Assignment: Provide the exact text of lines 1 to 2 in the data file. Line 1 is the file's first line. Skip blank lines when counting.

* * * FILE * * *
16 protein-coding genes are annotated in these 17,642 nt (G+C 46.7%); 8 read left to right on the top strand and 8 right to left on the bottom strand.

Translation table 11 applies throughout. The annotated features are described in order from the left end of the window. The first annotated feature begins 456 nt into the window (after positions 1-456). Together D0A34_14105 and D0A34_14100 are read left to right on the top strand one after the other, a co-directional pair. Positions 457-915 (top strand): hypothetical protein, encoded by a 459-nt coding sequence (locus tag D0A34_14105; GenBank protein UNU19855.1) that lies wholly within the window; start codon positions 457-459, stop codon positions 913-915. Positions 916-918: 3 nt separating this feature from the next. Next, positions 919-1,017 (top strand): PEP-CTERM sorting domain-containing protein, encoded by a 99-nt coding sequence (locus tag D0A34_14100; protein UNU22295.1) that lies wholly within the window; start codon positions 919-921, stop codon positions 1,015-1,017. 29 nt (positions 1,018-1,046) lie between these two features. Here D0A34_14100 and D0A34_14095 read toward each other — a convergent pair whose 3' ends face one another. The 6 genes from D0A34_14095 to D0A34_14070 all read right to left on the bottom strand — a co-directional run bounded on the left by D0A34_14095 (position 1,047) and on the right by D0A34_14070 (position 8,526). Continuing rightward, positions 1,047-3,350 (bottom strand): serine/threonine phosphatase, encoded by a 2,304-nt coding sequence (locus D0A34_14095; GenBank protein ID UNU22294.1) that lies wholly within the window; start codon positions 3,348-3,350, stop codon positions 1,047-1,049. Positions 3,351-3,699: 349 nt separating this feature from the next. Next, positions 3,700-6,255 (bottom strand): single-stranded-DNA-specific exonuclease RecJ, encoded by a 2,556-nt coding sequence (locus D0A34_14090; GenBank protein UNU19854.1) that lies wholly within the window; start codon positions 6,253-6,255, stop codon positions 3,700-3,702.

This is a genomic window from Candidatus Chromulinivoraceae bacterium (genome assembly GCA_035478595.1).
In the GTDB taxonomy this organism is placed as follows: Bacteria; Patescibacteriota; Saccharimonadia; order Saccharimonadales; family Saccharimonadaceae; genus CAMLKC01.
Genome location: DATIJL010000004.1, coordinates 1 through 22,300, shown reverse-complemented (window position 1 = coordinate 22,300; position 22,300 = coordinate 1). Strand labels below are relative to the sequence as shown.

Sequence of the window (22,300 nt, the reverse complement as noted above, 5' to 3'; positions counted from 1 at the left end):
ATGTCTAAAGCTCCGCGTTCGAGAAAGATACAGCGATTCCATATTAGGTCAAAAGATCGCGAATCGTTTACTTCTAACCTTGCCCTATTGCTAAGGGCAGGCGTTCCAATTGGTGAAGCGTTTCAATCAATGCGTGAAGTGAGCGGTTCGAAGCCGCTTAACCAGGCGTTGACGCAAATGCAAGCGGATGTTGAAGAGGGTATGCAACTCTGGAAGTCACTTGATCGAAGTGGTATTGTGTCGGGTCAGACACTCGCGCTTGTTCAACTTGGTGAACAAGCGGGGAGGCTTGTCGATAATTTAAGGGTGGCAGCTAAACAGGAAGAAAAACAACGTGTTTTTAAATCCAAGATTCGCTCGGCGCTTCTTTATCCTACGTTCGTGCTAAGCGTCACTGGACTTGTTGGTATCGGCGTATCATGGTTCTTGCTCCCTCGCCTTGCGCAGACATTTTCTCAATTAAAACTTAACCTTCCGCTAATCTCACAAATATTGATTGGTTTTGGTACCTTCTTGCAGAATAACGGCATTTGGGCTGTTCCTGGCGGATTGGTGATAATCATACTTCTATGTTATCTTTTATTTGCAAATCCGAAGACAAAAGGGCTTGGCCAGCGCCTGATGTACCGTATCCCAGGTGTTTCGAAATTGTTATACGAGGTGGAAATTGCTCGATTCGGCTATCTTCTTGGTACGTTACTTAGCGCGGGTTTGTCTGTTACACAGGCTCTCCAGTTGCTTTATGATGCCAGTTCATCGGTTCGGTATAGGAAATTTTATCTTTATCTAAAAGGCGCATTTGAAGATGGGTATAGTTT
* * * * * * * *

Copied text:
16 protein-coding genes are annotated in these 17,642 nt (G+C 46.7%); 8 read left to right on the top strand and 8 right to left on the bottom strand.

Translation table 11 applies throughout. The annotated features are described in order from the left end of the window. The first annotated feature begins 456 nt into the window (after positions 1-456). Together D0A34_14105 and D0A34_14100 are read left to right on the top strand one after the other, a co-directional pair. Positions 457-915 (top strand): hypothetical protein, encoded by a 459-nt coding sequence (locus tag D0A34_14105; GenBank protein UNU19855.1) that lies wholly within the window; start codon positions 457-459, stop codon positions 913-915. Positions 916-918: 3 nt separating this feature from the next. Next, positions 919-1,017 (top strand): PEP-CTERM sorting domain-containing protein, encoded by a 99-nt coding sequence (locus tag D0A34_14100; protein UNU22295.1) that lies wholly within the window; start codon positions 919-921, stop codon positions 1,015-1,017. 29 nt (positions 1,018-1,046) lie between these two features. Here D0A34_14100 and D0A34_14095 read toward each other — a convergent pair whose 3' ends face one another. The 6 genes from D0A34_14095 to D0A34_14070 all read right to left on the bottom strand — a co-directional run bounded on the left by D0A34_14095 (position 1,047) and on the right by D0A34_14070 (position 8,526). Continuing rightward, positions 1,047-3,350 (bottom strand): serine/threonine phosphatase, encoded by a 2,304-nt coding sequence (locus D0A34_14095; GenBank protein ID UNU22294.1) that lies wholly within the window; start codon positions 3,348-3,350, stop codon positions 1,047-1,049. Positions 3,351-3,699: 349 nt separating this feature from the next. Next, positions 3,700-6,255 (bottom strand): single-stranded-DNA-specific exonuclease RecJ, encoded by a 2,556-nt coding sequence (locus D0A34_14090; GenBank protein UNU19854.1) that lies wholly within the window; start codon positions 6,253-6,255, stop codon positions 3,700-3,702.